December 12, 2016 § 1 Comment
It’s time once again for the Brevity Podcast! Listen right from this post, or click over to iTunes, Soundcloud or Stitcher. If you’re subscribed, we’ll show up in your podcast app queue. And wherever you listen or download us, please take a moment to leave a brief review–it helps us show up in searches and recommendations.
Episode #3 features an interview with Rick Moody on form, function, life coaching and how to handle the part of depression that makes one want to walk in front of a bus, without losing access to one’s creative spirit. We also speak with Athena Dixon, editor-in-chief and founder of Linden Avenue Lit, about where and how to find new voices of color, and the evolution of her writing from R&B fan fic to establishing a strong new literary magazine.
Our episode sponsor is the recorded webinar, Developmental Editing for Fiction and Memoir – useful for authors and editors, and available at Editors Canada (note that the price is in CDN$).
Show Notes: Episode #3 People, Books and Places
Athena’s favorite poem, Euphoria by Major Jackson
Athena’s favorite Another Bad Creation song, Jealous Girl. (The band looks like they’re about 9 years old!)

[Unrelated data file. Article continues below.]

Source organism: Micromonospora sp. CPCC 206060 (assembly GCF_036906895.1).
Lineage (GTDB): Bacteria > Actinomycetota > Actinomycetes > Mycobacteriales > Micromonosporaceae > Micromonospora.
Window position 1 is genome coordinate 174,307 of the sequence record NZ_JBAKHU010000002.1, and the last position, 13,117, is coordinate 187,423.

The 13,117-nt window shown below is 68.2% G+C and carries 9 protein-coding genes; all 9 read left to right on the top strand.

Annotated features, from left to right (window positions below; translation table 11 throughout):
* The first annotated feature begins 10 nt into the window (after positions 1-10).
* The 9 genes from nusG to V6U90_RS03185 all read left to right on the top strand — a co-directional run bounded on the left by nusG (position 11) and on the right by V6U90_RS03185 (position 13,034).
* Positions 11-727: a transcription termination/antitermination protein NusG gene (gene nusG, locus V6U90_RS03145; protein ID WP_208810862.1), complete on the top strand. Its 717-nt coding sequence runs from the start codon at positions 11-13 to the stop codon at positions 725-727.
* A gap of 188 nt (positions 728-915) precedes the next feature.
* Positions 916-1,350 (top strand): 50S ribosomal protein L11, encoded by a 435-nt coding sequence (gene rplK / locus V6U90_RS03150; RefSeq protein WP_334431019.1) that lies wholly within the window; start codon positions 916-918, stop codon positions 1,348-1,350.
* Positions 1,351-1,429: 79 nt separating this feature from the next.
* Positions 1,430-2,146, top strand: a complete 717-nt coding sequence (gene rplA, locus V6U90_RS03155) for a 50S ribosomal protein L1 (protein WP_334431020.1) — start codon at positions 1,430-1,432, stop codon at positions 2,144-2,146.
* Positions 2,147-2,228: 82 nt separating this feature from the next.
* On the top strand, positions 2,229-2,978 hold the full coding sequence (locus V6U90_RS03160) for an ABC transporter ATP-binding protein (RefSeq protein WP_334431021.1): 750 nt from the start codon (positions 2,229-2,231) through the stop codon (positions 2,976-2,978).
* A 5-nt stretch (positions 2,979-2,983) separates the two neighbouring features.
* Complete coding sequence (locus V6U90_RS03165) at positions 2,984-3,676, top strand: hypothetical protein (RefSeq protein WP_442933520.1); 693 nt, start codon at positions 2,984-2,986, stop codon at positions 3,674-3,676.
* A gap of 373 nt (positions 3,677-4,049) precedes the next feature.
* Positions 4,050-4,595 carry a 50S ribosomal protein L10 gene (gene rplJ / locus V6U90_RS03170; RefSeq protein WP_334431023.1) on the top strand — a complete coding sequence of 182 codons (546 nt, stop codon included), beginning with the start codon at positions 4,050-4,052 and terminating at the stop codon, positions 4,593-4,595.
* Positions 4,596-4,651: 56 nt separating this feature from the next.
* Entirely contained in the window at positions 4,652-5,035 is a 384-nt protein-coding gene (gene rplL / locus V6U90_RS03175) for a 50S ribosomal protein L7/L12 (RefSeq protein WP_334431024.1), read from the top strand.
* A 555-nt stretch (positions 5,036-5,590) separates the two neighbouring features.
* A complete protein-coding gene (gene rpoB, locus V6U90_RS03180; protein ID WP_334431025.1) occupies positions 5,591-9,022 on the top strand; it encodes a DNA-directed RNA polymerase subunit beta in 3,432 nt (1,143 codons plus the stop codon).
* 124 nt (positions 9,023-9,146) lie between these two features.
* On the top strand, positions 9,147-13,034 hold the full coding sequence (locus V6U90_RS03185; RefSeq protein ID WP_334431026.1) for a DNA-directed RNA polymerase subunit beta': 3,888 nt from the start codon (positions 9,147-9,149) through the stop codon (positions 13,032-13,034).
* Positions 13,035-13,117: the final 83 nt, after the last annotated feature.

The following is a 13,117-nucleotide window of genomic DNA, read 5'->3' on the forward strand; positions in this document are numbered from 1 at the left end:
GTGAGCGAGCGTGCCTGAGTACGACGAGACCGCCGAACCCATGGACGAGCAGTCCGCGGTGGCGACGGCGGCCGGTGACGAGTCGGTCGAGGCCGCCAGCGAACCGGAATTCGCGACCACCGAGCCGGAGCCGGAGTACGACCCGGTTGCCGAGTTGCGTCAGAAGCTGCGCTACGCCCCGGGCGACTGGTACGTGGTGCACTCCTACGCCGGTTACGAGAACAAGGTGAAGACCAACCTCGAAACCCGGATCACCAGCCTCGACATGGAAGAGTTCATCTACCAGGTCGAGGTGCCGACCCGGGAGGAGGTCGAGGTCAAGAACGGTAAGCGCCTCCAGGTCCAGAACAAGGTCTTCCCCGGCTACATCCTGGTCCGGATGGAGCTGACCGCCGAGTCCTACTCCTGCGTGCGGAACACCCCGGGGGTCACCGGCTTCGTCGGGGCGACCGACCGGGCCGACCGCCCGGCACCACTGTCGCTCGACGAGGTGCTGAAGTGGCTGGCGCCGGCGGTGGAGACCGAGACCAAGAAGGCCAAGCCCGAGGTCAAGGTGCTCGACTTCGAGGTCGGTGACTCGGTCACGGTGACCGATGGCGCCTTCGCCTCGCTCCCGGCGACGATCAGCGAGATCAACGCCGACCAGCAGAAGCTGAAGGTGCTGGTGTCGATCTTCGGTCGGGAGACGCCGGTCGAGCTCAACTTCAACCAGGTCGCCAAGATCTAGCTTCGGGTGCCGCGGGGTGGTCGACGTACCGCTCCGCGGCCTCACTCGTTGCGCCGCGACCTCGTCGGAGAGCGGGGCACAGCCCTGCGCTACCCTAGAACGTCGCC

Crossroads: the story of Robert Johnson and the Devil, on Radiolab
March 4, 2010 § 1 Comment
In the “Gee, Brevity rocks, but why so many words?” category:
Electric Literature asked Rick Moody to write a story using just 140 characters at a time. In other words, Twitter-ready.
Here is Moody talking about the experience on the blog, Future Perfect Publishing.
FPP: What inspired you to write a Twitter story?
RM: I think my contempt for Twitter is what inspired it, initially. In general, I think the way to describe the world is to get longer not shorter. Twitter, by virtue of brevity, abdicates any responsibility where real complexity is concerned, because it forbids length. This seemed to me like a challenge, then: how to get complex in a medium that is anathema to complexity and rigor. And a challenge is always thrilling.
FPP: What is the most difficult part of writing a story 140 characters at a time?
RM: That’s it’s 140 characters at a time! Is that not difficult enough? It’s very difficult to get real traction and real change into that space.
FPP: What is essential to carrying the story line in this new species of storytelling?
RM: I think you have to imply a lot of story because there’s just not that much action you can get into the character-count box. You can’t dramatize a scene so much on Twitter. Or, you have to cut up scenes into the little hunks available. To the extent that you can imply action rather than depicting it, you’ll have more room available for doing other bits of fictive work. Description, dialogue, character, and so on.
Moody’s story sits behind a $9.95 cent firewall, but you can read the opening excerpt here: Moody Does Twitter.
So we’re wondering if anyone wants to try this with nonfiction? Our pals at Creative Nonfiction have been running just such a contest, but we’re thinking we’d allow a total of 750 words, but in discreet 140 word segments, as Moody has done.